Mortgage-Backed Security (MBS)
An investment secured by a mortgage or collection of mortgages
An investment secured by a mortgage or collection of mortgages
A Mortgage-backed Security (MBS) is an investment that is secured by a mortgage or a collection of mortgages. An MBS is an asset-backed security that is traded on the secondary market, and that enables investors to profit from the mortgage business without having to directly buy or sell a home loan. Mortgages are sold to institutions such as an investment bank or government institution, which then package it into an MBS that can be sold to individual investors. A mortgage contained in an MBS must have originated from an authorized financial institution.
When an investor buys a mortgage-backed security, he is essentially lending money to home buyers. In return, the investor gets the rights to the value of the mortgage, including interest and principal payments made by the borrower. Selling the mortgages they hold enables banks to lend mortgages to their customers with less worry over whether the borrower will be able to repay the loan. The bank acts as the middleman between investors and home buyers. Typical buyers of MBS include individual investors, corporations, and institutional investors.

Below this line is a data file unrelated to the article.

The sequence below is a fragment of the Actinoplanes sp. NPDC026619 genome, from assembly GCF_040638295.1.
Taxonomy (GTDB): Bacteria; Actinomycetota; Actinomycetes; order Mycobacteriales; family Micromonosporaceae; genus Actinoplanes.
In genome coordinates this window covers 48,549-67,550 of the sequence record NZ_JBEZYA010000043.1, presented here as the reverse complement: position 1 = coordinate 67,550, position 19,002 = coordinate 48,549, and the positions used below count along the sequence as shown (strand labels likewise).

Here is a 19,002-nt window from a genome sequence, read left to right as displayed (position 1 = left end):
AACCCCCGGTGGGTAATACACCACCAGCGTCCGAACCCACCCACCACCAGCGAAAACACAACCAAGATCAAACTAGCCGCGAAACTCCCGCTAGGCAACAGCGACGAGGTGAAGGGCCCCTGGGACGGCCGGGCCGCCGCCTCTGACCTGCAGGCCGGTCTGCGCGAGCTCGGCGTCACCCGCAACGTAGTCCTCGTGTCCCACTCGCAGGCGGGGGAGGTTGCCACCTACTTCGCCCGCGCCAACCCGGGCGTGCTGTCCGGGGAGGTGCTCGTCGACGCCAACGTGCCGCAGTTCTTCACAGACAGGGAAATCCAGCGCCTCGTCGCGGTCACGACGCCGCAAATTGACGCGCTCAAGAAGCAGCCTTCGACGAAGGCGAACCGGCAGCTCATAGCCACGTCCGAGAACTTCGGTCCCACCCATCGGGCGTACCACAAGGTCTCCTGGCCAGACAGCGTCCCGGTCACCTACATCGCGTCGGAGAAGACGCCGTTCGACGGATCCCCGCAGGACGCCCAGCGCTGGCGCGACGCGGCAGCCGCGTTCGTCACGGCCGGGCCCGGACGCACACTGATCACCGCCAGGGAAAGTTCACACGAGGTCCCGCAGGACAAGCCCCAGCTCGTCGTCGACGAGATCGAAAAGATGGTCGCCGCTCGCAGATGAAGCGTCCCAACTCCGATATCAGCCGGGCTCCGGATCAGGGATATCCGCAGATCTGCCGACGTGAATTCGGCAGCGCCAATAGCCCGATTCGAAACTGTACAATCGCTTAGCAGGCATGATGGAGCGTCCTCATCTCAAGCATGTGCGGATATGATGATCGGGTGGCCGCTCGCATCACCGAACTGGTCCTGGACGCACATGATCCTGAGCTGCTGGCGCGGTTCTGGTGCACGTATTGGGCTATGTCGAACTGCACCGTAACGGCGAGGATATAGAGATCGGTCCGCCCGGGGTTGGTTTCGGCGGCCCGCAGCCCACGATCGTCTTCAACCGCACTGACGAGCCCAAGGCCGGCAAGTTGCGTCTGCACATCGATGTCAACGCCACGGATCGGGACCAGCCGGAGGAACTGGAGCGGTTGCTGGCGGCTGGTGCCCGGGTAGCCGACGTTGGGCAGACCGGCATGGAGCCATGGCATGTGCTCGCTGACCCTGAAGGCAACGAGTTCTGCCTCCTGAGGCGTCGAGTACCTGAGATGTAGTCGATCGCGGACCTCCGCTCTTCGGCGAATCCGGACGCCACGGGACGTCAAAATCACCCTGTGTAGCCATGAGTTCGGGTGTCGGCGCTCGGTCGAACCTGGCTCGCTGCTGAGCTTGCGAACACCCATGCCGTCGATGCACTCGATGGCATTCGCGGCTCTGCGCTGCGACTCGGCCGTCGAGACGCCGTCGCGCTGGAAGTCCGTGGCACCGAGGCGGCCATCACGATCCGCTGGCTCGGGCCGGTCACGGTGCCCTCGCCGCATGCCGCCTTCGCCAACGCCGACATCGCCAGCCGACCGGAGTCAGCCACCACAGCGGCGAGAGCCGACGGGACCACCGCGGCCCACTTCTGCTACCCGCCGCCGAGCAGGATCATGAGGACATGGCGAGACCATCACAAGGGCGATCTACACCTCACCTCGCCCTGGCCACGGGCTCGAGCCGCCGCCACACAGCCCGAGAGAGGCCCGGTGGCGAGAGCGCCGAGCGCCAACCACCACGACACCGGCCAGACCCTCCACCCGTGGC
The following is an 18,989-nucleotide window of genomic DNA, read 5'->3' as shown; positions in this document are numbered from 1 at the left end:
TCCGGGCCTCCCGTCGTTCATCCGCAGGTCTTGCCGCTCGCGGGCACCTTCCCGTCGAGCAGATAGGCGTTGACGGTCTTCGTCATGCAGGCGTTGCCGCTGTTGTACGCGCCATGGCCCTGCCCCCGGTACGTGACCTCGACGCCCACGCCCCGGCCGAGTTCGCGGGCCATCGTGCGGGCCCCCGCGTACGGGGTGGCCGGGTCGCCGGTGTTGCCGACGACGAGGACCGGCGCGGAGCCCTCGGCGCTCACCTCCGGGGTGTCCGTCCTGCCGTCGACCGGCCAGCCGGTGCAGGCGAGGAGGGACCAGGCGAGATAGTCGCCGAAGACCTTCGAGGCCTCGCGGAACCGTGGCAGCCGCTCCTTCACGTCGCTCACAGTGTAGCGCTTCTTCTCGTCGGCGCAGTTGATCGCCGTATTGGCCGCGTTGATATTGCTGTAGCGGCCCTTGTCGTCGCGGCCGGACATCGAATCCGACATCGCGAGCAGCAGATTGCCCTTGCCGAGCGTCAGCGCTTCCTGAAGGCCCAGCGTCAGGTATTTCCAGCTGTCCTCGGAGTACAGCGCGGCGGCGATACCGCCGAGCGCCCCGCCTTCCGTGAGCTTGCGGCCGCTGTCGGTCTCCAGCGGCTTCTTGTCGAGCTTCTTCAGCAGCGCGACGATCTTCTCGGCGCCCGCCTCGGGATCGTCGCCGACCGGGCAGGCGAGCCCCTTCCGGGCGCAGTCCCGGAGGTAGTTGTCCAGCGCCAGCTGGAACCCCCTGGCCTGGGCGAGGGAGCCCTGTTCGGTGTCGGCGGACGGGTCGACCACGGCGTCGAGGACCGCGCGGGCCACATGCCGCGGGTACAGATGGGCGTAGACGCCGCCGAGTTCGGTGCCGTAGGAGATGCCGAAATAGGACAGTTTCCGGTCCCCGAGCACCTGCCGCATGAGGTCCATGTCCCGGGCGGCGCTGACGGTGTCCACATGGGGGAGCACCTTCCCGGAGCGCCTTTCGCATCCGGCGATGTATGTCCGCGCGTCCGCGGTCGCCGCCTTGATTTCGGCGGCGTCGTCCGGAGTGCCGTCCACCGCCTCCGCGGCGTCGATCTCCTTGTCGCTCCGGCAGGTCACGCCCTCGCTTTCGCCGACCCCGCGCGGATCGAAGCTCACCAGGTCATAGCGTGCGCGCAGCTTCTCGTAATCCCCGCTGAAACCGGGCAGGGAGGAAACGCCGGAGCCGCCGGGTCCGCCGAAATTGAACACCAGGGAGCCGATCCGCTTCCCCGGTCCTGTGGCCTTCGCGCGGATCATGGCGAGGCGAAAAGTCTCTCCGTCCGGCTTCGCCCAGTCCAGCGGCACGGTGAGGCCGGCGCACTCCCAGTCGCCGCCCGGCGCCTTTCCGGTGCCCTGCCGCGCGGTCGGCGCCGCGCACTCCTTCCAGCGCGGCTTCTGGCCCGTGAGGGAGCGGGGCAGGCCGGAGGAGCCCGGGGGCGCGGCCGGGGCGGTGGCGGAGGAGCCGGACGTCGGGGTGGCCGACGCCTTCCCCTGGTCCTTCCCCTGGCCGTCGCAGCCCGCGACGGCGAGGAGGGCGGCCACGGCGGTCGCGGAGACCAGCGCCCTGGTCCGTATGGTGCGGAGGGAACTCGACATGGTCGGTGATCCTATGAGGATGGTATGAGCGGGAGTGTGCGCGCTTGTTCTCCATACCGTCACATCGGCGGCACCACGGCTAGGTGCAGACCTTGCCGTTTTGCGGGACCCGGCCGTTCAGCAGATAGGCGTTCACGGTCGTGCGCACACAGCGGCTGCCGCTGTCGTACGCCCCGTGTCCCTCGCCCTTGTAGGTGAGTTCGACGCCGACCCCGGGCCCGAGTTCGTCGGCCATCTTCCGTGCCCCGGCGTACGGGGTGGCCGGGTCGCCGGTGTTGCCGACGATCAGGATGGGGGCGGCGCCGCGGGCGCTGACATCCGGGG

There are two basic types of a mortgage-backed security – A pass-through mortgage-backed security and a collateralized mortgage obligation (CMO). The pass-through is the simplest MBS, structured as a trust, so that principal and interests payments are passed through to the investors. They have a specific maturity date, but the average life may be less than the stated maturity age. The trust that sells pass-through MBS is taxed under the grantor trust rules, which dictates that the holders of the pass-through certificates should be taxed as the direct owners of the trust apportioned to the certificate.
The collateralized mortgage obligations comprise multiple pools of securities also known as tranches. Each tranche has different maturities and priorities in the receipt of the principal and the interest. The tranches are also given separate credit ratings. The least risky tranches have the lowest interest rates while the riskier tranches offer the highest interest rates and thus are generally more preferred by investors.